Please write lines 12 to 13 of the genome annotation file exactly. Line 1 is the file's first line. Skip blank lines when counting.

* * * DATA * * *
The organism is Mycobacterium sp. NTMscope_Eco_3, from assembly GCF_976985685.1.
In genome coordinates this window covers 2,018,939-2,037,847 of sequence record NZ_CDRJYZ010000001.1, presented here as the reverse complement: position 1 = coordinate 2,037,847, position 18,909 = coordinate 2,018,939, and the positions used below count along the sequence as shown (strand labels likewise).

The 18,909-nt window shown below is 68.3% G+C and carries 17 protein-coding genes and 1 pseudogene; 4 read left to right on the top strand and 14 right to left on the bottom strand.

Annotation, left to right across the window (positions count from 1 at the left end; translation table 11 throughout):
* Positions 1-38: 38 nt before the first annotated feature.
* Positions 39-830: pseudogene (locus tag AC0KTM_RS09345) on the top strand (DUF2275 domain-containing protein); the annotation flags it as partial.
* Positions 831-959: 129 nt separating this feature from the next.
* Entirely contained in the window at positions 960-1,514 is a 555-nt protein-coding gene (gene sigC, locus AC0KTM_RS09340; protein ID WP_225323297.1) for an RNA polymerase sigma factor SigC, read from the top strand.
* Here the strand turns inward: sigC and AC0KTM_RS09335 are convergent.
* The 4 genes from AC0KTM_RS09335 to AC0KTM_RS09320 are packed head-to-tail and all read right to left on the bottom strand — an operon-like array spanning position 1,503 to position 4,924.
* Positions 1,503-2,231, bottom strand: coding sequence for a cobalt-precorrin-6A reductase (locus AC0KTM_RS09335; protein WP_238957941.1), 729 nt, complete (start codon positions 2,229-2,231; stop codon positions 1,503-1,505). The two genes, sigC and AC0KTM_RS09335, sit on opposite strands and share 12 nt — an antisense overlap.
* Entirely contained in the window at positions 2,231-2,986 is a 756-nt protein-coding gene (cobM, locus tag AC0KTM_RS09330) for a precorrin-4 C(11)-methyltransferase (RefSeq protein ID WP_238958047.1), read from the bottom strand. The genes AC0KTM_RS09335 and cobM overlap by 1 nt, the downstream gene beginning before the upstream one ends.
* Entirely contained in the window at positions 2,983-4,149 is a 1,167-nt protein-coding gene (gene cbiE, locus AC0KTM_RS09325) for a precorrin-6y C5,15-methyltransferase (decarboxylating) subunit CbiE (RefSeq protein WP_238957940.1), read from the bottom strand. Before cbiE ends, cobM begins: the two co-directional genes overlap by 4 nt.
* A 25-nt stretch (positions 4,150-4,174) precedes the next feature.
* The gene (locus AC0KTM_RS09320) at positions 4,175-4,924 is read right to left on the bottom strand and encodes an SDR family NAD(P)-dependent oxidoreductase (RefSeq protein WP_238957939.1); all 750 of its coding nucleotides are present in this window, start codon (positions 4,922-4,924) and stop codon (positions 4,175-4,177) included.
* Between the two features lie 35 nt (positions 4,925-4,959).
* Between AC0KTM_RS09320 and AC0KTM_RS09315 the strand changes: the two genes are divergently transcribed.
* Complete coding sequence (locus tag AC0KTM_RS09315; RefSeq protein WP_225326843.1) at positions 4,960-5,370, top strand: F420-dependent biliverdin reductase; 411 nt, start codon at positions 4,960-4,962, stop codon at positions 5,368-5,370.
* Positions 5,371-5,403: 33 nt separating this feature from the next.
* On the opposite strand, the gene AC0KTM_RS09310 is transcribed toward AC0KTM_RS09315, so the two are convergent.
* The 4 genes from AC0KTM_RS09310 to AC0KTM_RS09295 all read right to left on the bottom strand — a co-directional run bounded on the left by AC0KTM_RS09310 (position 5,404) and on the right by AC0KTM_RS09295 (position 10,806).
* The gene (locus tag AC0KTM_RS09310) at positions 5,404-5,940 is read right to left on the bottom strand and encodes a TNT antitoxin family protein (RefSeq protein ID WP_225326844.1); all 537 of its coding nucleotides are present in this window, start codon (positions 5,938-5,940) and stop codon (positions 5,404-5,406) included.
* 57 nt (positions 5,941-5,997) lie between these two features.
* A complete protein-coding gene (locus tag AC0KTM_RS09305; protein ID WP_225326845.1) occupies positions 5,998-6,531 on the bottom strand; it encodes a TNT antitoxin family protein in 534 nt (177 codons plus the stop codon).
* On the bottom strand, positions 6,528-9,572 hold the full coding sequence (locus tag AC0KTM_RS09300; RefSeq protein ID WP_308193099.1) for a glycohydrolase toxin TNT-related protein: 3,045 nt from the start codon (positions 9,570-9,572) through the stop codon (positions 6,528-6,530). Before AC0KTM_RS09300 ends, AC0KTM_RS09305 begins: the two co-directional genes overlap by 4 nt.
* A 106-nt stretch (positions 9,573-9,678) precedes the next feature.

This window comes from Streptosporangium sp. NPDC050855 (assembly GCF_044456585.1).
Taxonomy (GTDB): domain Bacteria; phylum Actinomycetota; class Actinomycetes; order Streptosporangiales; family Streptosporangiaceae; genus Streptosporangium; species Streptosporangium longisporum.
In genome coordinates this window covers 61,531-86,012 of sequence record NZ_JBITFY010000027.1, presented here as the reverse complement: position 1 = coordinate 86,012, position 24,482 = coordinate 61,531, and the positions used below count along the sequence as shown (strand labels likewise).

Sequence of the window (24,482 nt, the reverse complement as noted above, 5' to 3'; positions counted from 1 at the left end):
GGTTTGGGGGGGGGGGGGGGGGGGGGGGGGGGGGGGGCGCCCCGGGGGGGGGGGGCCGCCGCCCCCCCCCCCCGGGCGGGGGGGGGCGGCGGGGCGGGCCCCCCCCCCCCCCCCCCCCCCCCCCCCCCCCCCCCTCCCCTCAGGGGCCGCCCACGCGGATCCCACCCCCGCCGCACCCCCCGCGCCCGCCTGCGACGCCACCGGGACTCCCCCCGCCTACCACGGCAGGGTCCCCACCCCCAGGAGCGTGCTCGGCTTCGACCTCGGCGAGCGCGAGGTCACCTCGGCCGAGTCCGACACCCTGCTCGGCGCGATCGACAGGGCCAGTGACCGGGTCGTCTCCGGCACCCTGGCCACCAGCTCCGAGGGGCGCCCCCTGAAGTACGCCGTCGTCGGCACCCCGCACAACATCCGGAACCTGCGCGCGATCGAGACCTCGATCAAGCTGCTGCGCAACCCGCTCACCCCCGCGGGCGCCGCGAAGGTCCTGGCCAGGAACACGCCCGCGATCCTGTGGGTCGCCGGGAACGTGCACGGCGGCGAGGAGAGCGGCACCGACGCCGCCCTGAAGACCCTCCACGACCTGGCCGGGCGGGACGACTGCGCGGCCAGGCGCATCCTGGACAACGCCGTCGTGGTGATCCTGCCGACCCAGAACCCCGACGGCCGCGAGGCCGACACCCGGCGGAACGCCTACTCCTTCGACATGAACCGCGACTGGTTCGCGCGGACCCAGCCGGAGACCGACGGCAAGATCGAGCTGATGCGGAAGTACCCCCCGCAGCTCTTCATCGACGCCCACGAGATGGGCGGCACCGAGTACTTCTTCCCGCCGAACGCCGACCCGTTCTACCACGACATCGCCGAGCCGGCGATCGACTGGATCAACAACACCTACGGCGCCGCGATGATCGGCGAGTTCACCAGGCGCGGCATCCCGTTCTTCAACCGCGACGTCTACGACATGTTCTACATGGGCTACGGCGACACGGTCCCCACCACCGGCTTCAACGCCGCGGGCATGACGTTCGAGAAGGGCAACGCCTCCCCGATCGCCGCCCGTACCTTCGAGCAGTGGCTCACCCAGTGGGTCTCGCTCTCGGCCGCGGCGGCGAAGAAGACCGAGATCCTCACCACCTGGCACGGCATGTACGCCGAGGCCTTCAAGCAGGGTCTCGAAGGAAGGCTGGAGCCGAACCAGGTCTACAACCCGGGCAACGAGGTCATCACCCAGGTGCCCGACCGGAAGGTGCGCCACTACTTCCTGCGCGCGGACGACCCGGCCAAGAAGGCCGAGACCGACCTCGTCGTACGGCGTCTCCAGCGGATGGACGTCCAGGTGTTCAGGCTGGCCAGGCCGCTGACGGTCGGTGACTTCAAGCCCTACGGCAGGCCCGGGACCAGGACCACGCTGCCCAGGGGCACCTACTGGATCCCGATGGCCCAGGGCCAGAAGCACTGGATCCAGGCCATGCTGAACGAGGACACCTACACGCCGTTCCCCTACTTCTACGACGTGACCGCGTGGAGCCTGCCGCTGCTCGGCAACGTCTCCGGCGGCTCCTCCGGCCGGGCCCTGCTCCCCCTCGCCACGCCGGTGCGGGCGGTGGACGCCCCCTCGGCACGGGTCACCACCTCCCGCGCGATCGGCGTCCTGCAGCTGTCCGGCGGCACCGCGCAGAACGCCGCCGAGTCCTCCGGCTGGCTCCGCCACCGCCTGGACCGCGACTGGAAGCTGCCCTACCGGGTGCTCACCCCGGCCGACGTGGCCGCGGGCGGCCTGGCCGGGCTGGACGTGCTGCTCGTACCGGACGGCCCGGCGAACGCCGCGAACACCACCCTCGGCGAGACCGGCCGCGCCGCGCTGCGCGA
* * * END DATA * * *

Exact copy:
* Entirely contained in the window at positions 2,231-2,986 is a 756-nt protein-coding gene (cobM, locus tag AC0KTM_RS09330) for a precorrin-4 C(11)-methyltransferase (RefSeq protein ID WP_238958047.1), read from the bottom strand. The genes AC0KTM_RS09335 and cobM overlap by 1 nt, the downstream gene beginning before the upstream one ends.
* Entirely contained in the window at positions 2,983-4,149 is a 1,167-nt protein-coding gene (gene cbiE, locus AC0KTM_RS09325) for a precorrin-6y C5,15-methyltransferase (decarboxylating) subunit CbiE (RefSeq protein WP_238957940.1), read from the bottom strand. Before cbiE ends, cobM begins: the two co-directional genes overlap by 4 nt.